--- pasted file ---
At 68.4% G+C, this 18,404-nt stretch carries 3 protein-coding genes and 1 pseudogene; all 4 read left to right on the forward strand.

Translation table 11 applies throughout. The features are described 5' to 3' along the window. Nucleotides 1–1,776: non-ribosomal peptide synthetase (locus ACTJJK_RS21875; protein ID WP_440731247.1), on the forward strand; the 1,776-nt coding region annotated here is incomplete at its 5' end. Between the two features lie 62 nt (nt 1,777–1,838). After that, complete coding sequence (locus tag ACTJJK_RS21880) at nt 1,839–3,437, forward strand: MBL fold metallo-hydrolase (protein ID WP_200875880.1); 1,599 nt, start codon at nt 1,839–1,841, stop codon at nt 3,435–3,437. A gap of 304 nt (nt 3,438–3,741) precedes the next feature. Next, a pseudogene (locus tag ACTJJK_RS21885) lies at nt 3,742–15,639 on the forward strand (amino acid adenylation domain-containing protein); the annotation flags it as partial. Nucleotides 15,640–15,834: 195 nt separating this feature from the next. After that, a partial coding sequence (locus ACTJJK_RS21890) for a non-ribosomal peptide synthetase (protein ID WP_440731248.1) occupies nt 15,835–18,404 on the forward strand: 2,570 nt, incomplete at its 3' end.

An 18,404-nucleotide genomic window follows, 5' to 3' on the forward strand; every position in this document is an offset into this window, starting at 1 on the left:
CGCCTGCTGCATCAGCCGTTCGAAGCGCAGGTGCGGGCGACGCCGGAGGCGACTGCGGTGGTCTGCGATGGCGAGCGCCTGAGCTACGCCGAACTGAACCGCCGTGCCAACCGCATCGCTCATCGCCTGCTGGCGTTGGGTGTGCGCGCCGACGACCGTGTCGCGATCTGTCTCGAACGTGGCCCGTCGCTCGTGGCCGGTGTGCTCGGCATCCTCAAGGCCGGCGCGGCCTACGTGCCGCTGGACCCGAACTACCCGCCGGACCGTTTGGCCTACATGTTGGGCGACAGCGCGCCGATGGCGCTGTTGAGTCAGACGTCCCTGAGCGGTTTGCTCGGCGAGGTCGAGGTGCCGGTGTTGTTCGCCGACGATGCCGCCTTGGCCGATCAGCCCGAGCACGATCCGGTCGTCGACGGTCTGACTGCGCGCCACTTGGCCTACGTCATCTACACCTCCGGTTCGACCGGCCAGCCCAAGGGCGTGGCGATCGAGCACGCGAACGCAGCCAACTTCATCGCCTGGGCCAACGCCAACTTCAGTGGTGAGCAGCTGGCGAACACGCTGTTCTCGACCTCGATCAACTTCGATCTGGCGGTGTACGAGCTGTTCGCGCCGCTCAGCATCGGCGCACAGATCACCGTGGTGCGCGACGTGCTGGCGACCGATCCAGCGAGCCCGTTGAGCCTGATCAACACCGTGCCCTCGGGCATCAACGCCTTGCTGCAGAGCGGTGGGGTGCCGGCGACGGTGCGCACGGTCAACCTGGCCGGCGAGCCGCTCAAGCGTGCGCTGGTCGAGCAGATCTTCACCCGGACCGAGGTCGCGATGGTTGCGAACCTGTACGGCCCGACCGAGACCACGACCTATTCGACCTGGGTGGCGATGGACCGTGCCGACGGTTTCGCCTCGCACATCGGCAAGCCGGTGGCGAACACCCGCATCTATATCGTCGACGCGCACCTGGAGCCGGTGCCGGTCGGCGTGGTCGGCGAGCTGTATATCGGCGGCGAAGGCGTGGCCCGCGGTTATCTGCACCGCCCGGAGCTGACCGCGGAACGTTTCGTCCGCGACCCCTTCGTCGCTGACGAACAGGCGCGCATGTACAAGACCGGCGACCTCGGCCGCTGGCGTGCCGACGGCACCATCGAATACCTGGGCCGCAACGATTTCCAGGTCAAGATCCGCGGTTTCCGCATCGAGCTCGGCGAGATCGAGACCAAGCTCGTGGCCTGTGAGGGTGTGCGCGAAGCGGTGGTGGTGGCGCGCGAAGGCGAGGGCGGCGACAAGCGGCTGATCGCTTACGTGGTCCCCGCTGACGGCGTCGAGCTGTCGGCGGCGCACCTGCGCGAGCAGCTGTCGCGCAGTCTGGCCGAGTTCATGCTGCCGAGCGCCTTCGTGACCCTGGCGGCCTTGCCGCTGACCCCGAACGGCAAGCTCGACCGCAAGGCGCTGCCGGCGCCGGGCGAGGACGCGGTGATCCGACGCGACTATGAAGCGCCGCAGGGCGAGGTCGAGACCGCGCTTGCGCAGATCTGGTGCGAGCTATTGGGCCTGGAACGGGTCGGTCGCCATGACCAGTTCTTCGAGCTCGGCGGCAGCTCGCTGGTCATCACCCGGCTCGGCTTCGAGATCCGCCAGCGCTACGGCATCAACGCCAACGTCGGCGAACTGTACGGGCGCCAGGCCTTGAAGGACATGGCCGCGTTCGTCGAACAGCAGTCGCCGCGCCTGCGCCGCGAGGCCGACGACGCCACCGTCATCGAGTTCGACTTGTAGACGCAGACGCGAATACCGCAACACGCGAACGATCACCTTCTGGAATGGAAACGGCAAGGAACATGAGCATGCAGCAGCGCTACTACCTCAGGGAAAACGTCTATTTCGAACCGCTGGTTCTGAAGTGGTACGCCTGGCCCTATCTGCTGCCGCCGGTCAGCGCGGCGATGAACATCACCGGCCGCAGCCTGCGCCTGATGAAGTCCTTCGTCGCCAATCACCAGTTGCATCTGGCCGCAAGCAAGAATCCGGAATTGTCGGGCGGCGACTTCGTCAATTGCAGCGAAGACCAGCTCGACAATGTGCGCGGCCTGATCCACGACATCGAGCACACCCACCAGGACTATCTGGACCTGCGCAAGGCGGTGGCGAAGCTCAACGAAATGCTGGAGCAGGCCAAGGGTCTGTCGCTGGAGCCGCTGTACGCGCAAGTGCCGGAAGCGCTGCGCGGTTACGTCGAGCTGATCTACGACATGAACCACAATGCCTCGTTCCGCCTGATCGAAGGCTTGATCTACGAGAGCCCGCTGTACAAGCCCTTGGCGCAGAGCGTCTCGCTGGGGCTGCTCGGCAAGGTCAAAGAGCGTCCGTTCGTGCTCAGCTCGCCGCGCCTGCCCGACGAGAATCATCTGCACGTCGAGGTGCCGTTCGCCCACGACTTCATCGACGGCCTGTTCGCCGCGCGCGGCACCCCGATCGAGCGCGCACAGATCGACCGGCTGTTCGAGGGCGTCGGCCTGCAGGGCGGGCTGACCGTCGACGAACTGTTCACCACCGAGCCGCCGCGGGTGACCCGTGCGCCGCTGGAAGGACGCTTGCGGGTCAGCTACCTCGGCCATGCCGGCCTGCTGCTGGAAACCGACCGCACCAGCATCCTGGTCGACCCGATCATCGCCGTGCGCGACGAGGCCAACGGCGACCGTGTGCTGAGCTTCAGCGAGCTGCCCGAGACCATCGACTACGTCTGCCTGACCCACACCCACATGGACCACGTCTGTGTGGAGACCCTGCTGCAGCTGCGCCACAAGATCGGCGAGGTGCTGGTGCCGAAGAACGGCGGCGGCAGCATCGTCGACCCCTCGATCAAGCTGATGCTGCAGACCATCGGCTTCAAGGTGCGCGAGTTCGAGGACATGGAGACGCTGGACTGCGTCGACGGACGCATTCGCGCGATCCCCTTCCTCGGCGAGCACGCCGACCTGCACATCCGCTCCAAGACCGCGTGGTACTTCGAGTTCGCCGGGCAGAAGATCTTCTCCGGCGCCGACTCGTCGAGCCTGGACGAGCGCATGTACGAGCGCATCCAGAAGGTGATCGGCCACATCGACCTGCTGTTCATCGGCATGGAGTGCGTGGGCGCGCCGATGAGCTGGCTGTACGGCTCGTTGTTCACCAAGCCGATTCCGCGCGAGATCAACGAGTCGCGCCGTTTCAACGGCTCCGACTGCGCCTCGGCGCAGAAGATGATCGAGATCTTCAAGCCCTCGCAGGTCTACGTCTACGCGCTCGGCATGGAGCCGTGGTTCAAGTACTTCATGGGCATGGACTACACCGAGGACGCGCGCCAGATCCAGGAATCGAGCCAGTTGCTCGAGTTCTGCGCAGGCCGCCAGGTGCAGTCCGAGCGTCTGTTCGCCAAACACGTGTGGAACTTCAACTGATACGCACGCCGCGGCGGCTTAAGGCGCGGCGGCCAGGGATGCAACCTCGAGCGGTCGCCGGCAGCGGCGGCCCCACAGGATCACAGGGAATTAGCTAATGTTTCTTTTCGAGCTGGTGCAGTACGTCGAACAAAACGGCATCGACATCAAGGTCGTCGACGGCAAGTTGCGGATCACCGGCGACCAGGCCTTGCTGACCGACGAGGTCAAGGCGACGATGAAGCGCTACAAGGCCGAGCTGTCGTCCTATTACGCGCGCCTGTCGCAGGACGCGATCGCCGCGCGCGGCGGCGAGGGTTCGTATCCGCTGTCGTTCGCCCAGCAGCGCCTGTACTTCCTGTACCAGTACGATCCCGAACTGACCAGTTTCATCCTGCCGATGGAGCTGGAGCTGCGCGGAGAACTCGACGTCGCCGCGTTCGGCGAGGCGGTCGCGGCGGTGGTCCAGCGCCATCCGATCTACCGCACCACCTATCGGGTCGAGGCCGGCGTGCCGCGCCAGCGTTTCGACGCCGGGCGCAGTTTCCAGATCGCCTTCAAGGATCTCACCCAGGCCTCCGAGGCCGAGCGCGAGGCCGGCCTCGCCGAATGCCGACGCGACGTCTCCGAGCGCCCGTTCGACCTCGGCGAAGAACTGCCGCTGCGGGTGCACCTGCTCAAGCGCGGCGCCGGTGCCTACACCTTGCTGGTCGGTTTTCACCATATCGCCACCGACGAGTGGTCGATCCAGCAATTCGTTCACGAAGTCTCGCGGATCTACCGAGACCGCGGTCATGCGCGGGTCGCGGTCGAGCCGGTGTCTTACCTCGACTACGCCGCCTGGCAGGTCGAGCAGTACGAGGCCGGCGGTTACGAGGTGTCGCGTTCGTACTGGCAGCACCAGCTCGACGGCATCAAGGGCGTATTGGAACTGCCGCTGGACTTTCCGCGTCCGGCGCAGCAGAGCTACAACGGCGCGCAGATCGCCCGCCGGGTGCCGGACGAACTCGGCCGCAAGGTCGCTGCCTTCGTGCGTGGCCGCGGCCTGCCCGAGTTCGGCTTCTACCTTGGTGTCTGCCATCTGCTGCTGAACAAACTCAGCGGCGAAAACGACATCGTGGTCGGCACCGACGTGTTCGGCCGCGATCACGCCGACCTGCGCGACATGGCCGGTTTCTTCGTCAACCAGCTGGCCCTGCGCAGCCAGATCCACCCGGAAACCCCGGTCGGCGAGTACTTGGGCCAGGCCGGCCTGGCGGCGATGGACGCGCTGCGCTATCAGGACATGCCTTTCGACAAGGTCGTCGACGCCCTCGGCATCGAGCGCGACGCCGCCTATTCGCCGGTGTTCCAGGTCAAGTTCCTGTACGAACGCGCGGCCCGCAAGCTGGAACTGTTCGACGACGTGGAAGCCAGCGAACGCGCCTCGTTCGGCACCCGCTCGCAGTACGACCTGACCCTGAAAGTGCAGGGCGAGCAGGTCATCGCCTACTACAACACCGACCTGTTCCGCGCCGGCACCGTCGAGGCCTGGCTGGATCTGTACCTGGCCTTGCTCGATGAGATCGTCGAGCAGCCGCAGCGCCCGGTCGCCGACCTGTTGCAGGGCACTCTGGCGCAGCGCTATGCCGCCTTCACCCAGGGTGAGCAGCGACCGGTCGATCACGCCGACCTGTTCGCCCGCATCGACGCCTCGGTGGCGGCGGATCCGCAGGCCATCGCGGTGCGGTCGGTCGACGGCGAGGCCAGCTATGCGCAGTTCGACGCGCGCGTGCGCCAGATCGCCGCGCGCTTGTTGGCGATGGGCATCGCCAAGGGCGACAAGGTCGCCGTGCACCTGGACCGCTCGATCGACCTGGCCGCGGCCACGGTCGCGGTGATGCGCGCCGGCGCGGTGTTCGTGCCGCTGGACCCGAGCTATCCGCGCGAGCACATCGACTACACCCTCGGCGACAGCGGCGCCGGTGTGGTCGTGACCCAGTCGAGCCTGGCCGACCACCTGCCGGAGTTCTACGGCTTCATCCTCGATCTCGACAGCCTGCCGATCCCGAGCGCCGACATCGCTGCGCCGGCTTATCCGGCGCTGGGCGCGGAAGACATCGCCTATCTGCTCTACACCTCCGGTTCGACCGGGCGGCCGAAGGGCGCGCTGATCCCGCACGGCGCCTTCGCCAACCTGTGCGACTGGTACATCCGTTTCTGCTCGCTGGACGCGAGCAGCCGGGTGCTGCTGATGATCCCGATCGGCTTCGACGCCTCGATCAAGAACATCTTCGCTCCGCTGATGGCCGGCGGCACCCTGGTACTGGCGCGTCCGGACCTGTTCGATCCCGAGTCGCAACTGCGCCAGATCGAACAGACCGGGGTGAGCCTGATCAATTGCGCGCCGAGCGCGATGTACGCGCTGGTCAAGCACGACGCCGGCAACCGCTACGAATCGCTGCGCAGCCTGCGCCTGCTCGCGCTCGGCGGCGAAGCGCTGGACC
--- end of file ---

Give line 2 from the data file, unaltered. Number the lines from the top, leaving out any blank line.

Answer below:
Translation table 11 applies throughout. The features are described 5' to 3' along the window. Nucleotides 1–1,776: non-ribosomal peptide synthetase (locus ACTJJK_RS21875; protein ID WP_440731247.1), on the forward strand; the 1,776-nt coding region annotated here is incomplete at its 5' end. Between the two features lie 62 nt (nt 1,777–1,838). After that, complete coding sequence (locus tag ACTJJK_RS21880) at nt 1,839–3,437, forward strand: MBL fold metallo-hydrolase (protein ID WP_200875880.1); 1,599 nt, start codon at nt 1,839–1,841, stop codon at nt 3,435–3,437. A gap of 304 nt (nt 3,438–3,741) precedes the next feature. Next, a pseudogene (locus tag ACTJJK_RS21885) lies at nt 3,742–15,639 on the forward strand (amino acid adenylation domain-containing protein); the annotation flags it as partial. Nucleotides 15,640–15,834: 195 nt separating this feature from the next. After that, a partial coding sequence (locus ACTJJK_RS21890) for a non-ribosomal peptide synthetase (protein ID WP_440731248.1) occupies nt 15,835–18,404 on the forward strand: 2,570 nt, incomplete at its 3' end.